Fairbanks, Delta Junction, Chitina, Valdez
Fairbanks is the second-largest city in Alaska, and a great start for your RV trip down the Richardson Highway. Before heading south, spend a few hours touring the city and head 60 miles northeast of Fairbanks on Chena Hot Springs Road to Chena Hot Springs Resort. Soak in the healing waters of the resort’s mineral springs, enjoy a meal and visit the Aurora Ice Museum. Spend the night at one of the 24 marked campsites at the resort and make sure to step outside at night and check for the aurora borealis.
Drive back toward Fairbanks to connect with the Richardson Highway. If you have kids in tow, they may enjoy a visit to North Pole on your way out of the Fairbanks area at mile 348.7. Home to many Fairbanks commuters, North Pole is also the official home of Santa Claus and his elves and offers a great photo opportunity by the giant Santa Claus sign. Drive on for another 73 miles and pull off at Rika’s Roadhouse at Mile 275. Built in 1913, Rika’s was one of the original roadhouses along the former Valdez-to-Fairbanks trail and includes a lot of historical information about the area.
Continue south to Delta Junction State Recreation Campground at mile 267 of the Richardson Highway. Directly across the highway from the recreation site lays the Delta River. This allows for some spectacular views of the Alaska Range beyond. On a clear day you can see Mount Hayes, one of the tallest mountains of the Alaska Range. Spend the night at the campground and mingle with other like-minded travelers.
After enjoying a stroll in the area or a nice breakfast in this beautiful spot, get back in your RV and take in the beauty of the scenic drive south toward Chitina. Keep an eye out for the Trans-Alaska Pipeline viewpoint at Mile 243.5 and stop for a picnic at Fielding Lake State Recreation Area near Mile 200.4. Continuing south you’ll reach the town of Glennallen, and the Richardson’s junction with the Glenn Highway. You can fill your tank and pick up supplies in Glennallen before moving on. Head another 10 miles south to the tiny town of Copper Center, where you’ll find the Wrangell-St. Elias National Park and Preserve Visitor Center. The center offers information on the park’s 13 million acres and the history of the former Kennecott Copper Mine, the restored ruins of which are one of the park’s primary draws. Once you’ve oriented yourself, head south again until you reach the junction with the Edgerton Highway and drive 33 miles east to Chitina. Park your RV at Kenny Lake RV Park and take a walk around the town. Several businesses in Chitina offer flightseeing or glacier hiking tours on Root and Kennicott glaciers, fishing charters or tours of Kennecott Mine near the town of McCarthy, which is just a short flight from Chitina via bush plane.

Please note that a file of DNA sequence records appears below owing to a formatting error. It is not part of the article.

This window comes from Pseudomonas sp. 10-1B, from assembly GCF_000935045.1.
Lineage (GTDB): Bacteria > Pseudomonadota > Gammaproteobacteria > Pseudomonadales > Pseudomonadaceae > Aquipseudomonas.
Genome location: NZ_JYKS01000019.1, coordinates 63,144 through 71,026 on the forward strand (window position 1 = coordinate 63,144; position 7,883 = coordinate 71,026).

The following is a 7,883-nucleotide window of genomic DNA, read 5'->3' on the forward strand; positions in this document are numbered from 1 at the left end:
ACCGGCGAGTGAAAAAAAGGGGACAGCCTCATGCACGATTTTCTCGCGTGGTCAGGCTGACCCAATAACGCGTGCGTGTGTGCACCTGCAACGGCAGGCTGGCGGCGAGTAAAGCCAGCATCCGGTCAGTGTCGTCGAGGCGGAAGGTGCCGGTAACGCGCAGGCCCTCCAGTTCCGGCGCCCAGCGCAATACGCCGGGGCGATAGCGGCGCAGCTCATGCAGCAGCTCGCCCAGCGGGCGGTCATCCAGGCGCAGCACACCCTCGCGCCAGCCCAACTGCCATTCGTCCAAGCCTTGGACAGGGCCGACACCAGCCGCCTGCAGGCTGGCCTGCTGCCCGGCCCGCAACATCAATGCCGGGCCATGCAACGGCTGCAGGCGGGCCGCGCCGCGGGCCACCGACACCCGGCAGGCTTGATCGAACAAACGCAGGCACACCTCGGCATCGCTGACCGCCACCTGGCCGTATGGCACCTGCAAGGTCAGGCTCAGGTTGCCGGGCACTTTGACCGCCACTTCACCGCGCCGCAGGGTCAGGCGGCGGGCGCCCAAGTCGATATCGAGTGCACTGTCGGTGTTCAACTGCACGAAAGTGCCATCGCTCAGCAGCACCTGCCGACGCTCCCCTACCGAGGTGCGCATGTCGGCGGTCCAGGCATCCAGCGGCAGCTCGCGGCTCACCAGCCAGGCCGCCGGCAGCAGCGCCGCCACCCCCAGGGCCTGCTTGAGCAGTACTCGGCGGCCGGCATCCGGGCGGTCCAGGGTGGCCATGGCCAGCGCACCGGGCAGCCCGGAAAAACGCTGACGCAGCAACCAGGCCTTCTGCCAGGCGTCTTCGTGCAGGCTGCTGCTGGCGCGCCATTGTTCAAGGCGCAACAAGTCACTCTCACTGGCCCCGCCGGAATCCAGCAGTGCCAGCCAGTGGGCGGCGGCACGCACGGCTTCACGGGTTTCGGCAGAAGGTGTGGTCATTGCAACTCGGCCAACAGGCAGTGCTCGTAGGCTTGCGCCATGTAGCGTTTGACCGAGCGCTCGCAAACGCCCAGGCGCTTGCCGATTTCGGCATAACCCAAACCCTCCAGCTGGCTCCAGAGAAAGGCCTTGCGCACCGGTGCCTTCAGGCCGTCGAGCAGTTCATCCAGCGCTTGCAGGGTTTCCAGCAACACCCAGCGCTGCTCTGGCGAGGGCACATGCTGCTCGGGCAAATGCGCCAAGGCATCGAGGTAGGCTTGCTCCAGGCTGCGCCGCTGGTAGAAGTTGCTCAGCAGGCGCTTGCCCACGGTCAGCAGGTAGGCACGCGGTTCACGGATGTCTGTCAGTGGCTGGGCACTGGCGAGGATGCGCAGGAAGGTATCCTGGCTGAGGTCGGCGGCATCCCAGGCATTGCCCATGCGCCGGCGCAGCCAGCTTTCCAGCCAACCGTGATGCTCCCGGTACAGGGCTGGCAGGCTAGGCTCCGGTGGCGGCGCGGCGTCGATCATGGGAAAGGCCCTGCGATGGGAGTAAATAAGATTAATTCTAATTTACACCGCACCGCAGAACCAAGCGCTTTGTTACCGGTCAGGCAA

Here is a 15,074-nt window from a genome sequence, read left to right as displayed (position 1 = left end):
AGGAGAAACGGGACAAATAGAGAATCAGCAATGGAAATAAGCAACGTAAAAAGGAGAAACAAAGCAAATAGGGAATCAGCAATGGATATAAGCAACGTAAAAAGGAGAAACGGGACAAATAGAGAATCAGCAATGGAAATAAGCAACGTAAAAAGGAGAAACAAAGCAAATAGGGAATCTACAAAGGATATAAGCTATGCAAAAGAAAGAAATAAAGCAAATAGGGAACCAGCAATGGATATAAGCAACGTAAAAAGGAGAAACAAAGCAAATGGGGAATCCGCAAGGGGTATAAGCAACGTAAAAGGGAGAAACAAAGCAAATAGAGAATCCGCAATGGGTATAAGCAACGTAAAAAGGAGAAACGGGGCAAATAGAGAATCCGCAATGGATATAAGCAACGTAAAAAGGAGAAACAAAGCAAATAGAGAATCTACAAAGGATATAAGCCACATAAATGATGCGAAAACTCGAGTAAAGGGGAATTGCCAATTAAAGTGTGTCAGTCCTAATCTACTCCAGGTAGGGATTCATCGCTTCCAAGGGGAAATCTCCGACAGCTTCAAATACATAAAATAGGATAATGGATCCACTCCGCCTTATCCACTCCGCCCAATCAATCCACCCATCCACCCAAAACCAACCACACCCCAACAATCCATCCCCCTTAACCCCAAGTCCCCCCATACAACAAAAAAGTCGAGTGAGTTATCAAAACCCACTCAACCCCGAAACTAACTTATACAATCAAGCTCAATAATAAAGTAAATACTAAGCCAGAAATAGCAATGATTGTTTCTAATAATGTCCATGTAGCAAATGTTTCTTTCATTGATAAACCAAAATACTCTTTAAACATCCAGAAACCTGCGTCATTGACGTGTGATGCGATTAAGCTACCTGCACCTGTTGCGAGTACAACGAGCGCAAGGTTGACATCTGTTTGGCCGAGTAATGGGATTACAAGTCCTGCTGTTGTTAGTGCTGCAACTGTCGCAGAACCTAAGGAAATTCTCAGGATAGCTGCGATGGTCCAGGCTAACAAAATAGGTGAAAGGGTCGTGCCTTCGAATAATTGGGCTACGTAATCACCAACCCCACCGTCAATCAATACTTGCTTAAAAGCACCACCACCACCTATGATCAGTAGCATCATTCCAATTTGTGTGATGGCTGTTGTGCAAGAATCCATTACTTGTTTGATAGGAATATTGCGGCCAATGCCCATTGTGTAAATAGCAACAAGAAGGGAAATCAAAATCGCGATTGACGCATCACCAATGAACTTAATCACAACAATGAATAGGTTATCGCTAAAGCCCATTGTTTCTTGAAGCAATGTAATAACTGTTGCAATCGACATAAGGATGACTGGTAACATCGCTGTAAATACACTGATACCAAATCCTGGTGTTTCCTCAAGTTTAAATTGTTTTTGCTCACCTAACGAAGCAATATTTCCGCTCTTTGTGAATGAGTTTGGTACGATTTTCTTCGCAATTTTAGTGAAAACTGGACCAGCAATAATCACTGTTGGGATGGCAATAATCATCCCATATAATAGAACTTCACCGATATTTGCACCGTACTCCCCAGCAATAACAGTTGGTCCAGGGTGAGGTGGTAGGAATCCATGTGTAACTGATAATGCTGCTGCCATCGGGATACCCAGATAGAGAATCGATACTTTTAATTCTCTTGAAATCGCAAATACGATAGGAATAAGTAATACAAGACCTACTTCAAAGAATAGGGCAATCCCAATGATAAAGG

There is a lot to see and do at Chitina and Wrangell-St. Elias. If you haven’t had your fill of the area, spend a few more hours before heading back to the Richardson Highway and the rest of the way south to Valdez. Take your time driving as the rest of this highway offers unobstructed views of snow-capped mountains, waterfalls and a great drive-up access to Worthington Glacier at the Worthington Glacier State Recreation Site (Mile 28.7). Continue the rest of the way to Valdez, the southern terminus of the Richardson Highway on Prince William Sound. There are several RV parks to choose from in Valdez. The visitor information center is located at 104 Chenega St.
Dedicate this day to the City of Valdez and all the sightseeing it offers. Explore the beautiful waterfront and see the fisherman try their luck. Look closely at the water. You may see a sea otter floating by and snacking on fish. Take a cruise or kayaking trip out on Prince William Sound and eat out or walk over to Ruth Pond Park where you’ll find picnic tables and a trail. Visit the Valdez Museum and Historical Archive for its interpretive exhibits on the 1964 Good Friday earthquake, the construction of the pipeline and the 1989 Exxon Valdez oil spill cleanup.